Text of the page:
This paper responds to the Mother and Baby Homes Commission of Investigation (MBHCI) Report. Specially written histories have become an important tool in Irish state responses to ‘historical’ injustice, particularly those affecting women, their sexual, reproductive and family lives.

Official Legal Histories and Where to Find Them: Responding to the Mother and Baby Homes Commission of Investigation

Transitional Justice Institute

This paper responds to the Mother and Baby Homes Commission of Investigation (MBHCI) Report. Specially written histories have become an important tool in Irish state responses to ‘historical’ injustice, particularly those affecting women, their sexual, reproductive and family lives.

Whatever form an inquiry takes, a ‘definitive’ history will be at its centre. Sometimes it will be authored by academic historians, though generally in collaboration with state-appointed legal advisors.

Usually, it will be informed by the findings of some wider investigation, which purports to hear survivor evidence. The MBHCI Report contains the latest such history. It adapts and extends tactics also visible in predecessor reports, which dealt with abuses in industrial schools and Magdalene laundries, and obstetric violence in maternity hospitals.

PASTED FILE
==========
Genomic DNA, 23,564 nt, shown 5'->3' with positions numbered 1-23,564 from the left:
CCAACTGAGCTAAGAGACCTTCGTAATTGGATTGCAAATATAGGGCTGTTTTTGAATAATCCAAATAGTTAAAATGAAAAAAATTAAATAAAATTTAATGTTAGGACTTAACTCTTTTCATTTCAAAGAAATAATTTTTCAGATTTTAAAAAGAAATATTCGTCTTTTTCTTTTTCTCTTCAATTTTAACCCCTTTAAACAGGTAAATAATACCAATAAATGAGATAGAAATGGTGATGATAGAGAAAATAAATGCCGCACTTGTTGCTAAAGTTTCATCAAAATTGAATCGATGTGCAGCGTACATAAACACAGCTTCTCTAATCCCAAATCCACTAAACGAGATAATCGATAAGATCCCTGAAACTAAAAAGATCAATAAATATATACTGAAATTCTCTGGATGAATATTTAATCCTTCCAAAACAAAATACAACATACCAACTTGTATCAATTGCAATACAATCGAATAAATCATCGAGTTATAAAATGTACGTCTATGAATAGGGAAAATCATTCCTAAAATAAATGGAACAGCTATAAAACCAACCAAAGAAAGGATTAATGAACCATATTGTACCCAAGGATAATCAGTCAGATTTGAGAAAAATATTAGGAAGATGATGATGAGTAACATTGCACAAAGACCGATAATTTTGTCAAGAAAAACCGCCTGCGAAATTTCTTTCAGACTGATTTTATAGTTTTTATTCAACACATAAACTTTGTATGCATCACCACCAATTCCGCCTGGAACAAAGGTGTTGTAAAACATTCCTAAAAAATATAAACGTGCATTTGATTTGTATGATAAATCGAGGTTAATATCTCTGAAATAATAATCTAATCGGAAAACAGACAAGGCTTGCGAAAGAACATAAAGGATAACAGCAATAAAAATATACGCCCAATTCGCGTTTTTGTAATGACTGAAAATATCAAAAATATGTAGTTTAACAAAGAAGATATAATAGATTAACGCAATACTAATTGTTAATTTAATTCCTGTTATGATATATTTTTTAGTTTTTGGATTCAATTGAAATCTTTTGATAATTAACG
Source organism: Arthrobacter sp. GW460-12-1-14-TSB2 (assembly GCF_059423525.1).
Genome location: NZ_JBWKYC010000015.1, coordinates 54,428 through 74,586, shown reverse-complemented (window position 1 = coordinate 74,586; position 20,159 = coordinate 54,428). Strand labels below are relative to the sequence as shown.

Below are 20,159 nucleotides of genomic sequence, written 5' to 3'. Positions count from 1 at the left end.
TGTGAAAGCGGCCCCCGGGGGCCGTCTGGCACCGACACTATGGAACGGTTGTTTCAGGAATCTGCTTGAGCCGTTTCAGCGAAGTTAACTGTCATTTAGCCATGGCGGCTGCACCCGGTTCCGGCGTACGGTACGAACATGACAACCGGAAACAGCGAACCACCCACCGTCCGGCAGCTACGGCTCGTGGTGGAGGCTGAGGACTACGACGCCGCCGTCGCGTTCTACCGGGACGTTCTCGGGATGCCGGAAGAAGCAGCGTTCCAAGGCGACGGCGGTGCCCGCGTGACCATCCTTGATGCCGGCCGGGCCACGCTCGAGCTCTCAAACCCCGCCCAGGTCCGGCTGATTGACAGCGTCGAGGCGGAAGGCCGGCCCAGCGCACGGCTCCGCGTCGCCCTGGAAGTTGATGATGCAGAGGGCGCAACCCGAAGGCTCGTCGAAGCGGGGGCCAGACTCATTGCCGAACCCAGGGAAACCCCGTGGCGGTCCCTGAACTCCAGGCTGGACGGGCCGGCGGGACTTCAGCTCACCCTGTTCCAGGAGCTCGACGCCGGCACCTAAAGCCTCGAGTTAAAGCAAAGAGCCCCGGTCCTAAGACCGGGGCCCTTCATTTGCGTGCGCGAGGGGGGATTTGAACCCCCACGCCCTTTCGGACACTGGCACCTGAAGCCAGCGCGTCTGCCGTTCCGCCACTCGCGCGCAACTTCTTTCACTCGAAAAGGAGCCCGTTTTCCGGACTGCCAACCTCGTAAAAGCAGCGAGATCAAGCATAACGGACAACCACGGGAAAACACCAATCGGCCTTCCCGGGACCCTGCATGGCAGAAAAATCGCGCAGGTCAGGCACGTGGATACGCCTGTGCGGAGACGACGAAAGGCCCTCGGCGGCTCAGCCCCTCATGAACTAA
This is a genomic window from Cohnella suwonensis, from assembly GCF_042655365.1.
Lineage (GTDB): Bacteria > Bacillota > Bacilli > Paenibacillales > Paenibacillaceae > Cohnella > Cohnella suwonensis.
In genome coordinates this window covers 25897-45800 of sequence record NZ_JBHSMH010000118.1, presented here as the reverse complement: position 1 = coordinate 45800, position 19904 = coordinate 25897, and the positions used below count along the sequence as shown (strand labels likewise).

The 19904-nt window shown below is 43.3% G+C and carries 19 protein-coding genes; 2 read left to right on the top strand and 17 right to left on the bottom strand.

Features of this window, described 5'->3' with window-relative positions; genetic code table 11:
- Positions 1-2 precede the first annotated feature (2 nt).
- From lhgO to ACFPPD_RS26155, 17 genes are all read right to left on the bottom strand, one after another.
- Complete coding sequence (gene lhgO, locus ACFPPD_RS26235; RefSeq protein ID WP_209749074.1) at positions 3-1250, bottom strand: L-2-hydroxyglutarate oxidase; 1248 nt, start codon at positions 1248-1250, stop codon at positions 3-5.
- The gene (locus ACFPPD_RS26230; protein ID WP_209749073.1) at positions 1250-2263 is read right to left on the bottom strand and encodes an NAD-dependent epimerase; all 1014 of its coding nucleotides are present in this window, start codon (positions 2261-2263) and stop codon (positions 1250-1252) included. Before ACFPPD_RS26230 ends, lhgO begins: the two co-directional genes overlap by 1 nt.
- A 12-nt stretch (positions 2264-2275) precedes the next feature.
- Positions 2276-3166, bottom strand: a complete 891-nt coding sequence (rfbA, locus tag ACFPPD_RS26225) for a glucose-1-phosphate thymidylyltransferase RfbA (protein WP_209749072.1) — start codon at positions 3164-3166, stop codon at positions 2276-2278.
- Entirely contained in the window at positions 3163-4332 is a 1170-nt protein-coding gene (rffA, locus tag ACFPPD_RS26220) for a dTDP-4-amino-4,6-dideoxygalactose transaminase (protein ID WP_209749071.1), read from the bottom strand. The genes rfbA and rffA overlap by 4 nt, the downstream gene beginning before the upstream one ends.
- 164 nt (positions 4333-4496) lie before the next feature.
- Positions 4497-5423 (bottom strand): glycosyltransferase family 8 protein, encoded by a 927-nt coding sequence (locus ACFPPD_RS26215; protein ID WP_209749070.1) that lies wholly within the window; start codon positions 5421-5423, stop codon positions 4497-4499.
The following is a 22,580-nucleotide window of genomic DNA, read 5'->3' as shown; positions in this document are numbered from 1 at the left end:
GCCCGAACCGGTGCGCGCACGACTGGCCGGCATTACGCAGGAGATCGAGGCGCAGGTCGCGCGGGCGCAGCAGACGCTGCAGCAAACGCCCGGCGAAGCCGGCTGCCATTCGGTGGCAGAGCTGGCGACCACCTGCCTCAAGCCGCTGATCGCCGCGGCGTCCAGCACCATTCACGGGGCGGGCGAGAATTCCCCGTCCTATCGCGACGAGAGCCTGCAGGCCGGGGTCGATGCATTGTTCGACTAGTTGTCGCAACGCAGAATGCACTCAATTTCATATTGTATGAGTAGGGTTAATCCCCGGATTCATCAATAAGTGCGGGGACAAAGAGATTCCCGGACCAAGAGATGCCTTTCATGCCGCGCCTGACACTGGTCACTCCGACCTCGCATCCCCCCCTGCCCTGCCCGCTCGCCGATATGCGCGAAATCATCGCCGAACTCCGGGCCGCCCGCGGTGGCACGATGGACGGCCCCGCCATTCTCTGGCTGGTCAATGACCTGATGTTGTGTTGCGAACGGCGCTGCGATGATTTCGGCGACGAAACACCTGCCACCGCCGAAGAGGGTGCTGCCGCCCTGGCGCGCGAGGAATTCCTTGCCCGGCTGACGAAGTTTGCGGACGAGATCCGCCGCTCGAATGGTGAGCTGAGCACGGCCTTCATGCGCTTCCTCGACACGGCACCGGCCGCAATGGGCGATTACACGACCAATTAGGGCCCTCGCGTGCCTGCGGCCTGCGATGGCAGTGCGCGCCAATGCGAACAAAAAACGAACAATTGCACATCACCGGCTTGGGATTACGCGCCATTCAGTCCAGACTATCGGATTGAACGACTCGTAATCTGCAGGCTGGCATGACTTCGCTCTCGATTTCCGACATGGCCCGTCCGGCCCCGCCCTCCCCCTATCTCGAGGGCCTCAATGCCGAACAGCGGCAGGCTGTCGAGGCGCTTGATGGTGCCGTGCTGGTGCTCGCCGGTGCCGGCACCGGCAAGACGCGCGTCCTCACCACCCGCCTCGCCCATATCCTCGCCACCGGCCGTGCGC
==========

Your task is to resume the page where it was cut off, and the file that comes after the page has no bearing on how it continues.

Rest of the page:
This paper addresses how legal histories appear in these state responses to abuse, and especially in the MBHCI Report itself. It outlines three features:

  1. a simplistic account of the relationship between state and religious law
  2. uncritical reliance on past Irish law (and on limited readings of past law) as the standard against which past abuses are evaluated
  3. strategic use of current Irish law both to control evidence-gathering processes, and police later attempts to challenge the ‘official’ history produced in the Report.

The paper will focus in detail on feature two and invite discussion of alternative models of state engagement with difficult legal inheritances.

Máiréad Enright is Reader in Feminist Legal Studies and Leverhulme Research Fellow at Birmingham Law School.

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